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Thursday, November 24, 2011

These crackers should definitely be thinner.
I made them to use up some dark rye flour. Finishing the bag was harder than I thought. I’ve made bread with it a couple of times but I'm not really sold on the coarse texture. (Mental note: Next time, get the finer type of flour.)
The crackers are all right and go really well with a thick and creamy soup but still, 30 pieces – tiles, more like! is a little hard to finish when there are only two people in the house and the Husband made a face after tasting one.
After sitting around in the glass bottle for a while, and not looking very attractive at that, I decided I would use the crackers for something else. So into the food processor they went where I whizzed them into crumbs, added melted butter and pressed them into a tart pan. After blind baking, I filled the tart case with a mixture of eggs, milk, cheese and various vegetables, and out came a flavourful (and more attractive) quiche with a savoury crust.
Quiche with a rye cracker crust
But back to the crackers.
I like the method of shaping crackers by simply rolling the dough out on parchment/baking paper and then cutting them with a pizza or fluted wheel. They are then baked like that without separating the pieces. Out of the oven, they come apart easily.
Roll out on parchment, place on a baking sheet and cut into squares with a pizza/fluted cutter, then bake

Similar recipes are available all over the Net, and I take no credit for the one I give below I am simply documenting it so I can access it easily. I might try it with spelt flour next time, as recommended by an online site.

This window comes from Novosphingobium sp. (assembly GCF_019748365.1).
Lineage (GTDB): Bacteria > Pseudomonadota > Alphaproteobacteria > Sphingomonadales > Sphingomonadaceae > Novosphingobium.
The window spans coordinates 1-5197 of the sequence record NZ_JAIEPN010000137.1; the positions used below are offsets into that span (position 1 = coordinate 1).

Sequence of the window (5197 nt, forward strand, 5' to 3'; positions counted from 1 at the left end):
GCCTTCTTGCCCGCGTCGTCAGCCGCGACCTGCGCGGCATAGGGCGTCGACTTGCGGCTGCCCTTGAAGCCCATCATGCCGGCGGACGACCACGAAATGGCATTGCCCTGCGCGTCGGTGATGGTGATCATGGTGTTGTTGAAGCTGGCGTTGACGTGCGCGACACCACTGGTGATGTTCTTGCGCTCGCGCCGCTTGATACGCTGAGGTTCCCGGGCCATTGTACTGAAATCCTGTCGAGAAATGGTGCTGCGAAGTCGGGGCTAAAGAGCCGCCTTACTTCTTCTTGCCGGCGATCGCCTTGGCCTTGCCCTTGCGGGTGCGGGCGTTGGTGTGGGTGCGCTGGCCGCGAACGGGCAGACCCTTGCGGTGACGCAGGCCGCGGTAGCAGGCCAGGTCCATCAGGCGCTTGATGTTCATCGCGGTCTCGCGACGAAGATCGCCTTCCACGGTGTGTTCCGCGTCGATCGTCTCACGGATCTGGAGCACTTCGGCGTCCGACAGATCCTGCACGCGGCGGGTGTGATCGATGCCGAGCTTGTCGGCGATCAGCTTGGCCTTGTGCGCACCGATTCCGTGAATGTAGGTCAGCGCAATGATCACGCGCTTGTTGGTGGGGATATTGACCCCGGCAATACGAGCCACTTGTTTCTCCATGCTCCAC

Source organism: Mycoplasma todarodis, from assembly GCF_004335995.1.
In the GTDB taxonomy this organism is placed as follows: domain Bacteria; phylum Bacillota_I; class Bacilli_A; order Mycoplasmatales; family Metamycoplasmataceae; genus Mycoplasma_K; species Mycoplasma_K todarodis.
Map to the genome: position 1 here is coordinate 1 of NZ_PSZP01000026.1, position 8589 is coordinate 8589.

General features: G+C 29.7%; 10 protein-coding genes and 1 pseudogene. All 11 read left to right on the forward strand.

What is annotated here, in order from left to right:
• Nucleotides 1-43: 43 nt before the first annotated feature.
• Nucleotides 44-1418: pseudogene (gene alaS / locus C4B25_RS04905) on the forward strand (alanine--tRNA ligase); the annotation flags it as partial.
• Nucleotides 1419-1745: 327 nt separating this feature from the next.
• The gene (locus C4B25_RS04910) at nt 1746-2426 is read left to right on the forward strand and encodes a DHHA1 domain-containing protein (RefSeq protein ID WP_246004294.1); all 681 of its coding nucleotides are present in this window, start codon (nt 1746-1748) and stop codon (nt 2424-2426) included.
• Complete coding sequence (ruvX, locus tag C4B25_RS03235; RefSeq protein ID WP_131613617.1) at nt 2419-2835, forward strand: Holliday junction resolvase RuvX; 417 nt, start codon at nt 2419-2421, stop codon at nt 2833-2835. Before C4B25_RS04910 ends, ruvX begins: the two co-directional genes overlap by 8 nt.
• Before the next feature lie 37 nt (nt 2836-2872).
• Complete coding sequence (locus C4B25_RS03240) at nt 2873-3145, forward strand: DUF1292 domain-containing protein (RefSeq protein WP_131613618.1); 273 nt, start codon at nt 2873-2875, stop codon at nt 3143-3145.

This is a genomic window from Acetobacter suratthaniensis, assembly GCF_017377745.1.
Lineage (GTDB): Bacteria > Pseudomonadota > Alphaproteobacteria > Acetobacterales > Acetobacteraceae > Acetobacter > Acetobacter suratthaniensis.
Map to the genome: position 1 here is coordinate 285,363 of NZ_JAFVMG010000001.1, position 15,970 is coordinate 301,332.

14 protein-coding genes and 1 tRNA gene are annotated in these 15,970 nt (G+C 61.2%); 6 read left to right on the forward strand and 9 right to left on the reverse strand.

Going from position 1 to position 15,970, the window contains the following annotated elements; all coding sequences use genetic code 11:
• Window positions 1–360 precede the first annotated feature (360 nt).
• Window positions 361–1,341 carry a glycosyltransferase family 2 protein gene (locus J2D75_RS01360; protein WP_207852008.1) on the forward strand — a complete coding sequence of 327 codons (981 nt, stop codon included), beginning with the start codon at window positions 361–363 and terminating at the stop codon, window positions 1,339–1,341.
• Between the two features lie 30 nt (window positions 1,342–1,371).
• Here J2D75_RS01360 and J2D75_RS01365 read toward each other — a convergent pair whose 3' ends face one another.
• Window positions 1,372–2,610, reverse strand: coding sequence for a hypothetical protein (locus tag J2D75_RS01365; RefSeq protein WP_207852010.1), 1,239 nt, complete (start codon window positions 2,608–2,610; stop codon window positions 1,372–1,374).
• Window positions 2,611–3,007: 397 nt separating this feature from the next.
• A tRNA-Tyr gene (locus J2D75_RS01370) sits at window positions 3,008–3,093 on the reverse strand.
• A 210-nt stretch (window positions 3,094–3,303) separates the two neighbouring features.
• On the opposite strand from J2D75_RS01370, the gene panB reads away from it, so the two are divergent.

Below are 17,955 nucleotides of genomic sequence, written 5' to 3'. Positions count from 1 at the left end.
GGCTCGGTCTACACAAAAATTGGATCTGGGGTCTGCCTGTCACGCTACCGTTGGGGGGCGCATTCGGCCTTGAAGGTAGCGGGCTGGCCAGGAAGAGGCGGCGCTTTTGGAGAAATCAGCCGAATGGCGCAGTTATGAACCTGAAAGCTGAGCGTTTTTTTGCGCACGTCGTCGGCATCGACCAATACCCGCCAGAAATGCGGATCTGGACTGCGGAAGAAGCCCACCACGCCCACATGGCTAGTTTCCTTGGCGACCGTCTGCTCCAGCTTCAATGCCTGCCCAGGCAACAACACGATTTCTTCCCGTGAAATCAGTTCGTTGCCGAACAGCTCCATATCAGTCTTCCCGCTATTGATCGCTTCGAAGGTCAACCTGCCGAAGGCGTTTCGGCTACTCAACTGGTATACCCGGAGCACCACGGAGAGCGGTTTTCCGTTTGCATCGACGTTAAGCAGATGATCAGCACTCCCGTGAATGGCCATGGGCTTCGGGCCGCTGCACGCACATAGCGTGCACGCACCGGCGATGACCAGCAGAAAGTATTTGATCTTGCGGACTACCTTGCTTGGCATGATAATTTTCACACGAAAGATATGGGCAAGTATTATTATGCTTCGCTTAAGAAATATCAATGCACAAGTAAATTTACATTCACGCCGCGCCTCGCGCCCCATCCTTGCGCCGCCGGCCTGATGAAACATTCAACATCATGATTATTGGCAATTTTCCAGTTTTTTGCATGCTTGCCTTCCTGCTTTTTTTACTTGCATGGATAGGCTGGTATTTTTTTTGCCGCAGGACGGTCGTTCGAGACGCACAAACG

The thing I want to know is why they’re attributed to New York? If someone can point me to the origins of these crackers, I would greatly appreciate it.

New York Rye Crackers
Makes about 3 dozen pieces

120g rye flour
100g all-purpose flour
1 tbsp caraway seeds
1 tsp salt
1 tsp onion powder
1 tsp garlic salt
cup vegetable oil
1 tsp honey
65ml water, or as needed

In a food processor, combine all the ingredients except the water. Process briefly to blend. Gradually add enough water until mixture comes together into a moist ball.
Preheat oven to 190°C.
Place dough onto a sheet of baking paper and roll out as thin as possible (this can be done in batches). Transfer the baking paper to a baking sheet. Use a fluted pastry wheel or pizza wheel to cut through the sheet of dough into 3cm squares. The crackers do not need to be separated. Use a fork to prick the surface of the crackers. Bake for 12-15 minutes until crisp. 
When done, remove baking sheet from oven, separate crackers and place on a wire rack to cool completely before storing in an air-tight container.


  1. haha my husband has the same reaction ^;^ if I bake anything with rye in it :D but once I tried rye bread recipe with guinness stout, he liked it. the quiche looks inviting..yum

  2. Such a creative way of using up the crackers! I love quiches and this one looks mouthwatering! Hats off to you!

  3. @msforty5: Yes, these husbands - so picky sometimes! Ooh, but that rye and stout bread sounds good. Thanks for the idea!

    @Renata: Thanks Renata! Quiche is such a delicious way to use up leftovers, isn't it?


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